Maintaining focus is all about saying “NO.” Sounds easy in theory, but in practice it’s harder than most people think. Saying NO means leaving out product features that you’ve been dreaming about because you have to hit a certain deadline. It means saying NO to reading everything that is being written/said about your industry and accepting the fact that you’ll have to maneuver the best you can with the limited information that you have.

Saying NO also means not working on your other five great ideas and keep executing just this one thing that you chose to do at this point in time. Even when you hit your lowest lows (oh, and you will hit them) and you’ll want to throw everything away, saying NO means not giving up and stick to your initial idea.

In order to stay sane and not be overwhelmed and burn out you need to get off the grid regularly. Exit the Matrix. Don’t do anything work related. This is especially hard if you work in mobile/web because you can work from anywhere at anytime. Go running in the park without iPod or iPhone (no music allowed! just listen to the “real,” offline world for a couple of minutes).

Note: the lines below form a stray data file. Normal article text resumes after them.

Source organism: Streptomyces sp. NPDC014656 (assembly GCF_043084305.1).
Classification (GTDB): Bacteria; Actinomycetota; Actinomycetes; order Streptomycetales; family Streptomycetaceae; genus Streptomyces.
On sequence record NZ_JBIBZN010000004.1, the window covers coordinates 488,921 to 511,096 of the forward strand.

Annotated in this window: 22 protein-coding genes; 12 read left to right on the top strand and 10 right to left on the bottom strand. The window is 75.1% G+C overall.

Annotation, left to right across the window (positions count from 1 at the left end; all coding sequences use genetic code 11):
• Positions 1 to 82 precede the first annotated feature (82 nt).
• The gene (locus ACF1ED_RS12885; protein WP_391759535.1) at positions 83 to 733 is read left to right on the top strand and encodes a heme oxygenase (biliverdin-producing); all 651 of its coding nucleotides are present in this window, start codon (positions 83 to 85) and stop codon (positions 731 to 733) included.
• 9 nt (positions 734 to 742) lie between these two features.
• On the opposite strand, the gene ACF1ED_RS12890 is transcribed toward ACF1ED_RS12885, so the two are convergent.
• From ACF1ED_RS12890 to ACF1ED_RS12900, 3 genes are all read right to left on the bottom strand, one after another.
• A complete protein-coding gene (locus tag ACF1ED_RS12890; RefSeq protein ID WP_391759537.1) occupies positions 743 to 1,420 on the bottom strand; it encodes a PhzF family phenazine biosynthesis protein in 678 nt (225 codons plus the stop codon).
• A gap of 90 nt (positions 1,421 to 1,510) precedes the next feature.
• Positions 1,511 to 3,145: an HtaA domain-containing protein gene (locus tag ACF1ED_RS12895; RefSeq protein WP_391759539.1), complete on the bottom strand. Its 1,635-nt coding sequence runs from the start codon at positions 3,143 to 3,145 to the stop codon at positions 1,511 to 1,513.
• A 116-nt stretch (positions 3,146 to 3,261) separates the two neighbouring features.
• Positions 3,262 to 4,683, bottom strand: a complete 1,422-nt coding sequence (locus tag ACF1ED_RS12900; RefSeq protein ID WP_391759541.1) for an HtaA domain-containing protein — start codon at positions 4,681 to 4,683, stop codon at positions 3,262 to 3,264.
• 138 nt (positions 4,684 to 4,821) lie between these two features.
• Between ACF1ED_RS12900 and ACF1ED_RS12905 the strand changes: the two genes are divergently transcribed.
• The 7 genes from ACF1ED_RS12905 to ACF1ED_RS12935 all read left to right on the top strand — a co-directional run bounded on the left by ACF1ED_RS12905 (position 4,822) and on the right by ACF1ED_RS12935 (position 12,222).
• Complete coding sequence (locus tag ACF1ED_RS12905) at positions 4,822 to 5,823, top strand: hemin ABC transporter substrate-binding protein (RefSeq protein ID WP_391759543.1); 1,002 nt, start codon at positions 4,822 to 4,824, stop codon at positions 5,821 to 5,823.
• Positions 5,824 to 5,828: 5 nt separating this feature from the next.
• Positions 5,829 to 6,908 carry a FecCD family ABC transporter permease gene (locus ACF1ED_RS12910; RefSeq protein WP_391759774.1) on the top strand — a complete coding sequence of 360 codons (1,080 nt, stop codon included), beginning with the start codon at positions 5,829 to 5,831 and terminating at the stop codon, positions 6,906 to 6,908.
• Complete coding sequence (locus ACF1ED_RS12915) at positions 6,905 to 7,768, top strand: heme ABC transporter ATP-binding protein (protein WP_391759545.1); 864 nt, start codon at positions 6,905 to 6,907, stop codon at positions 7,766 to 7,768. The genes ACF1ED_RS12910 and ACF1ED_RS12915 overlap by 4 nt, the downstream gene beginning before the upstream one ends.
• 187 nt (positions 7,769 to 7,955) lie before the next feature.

Get home after work and do not go online till the next day. Read a book, cook a meal or draw a painting. No matter how much work there needs to be done, you have to have non-electronic, non-work related hobbies or activities like that to stay healthy and balanced. 

Chris Lynch, CEO of Thoughtful.co

Lynch

A friend of mine said it best: a startup is a marathon, not a sprint. Know where you’re going, and then tell yourself it’s going to be hard. But even then, know it will be more difficult than you imagined. That being said, I’ve noticed that people deal with stress in a number of ways, but there is a common trait among CEOs in startups that always is true: they can take a lot of stress and keep pushing forward. In some ways it doesn’t surprise me, because a startup is a Herculean task.

Great advice from emerging leaders in their respective industries.  I will provide four strong points to consider and add my perspective for trying to stop the insanity.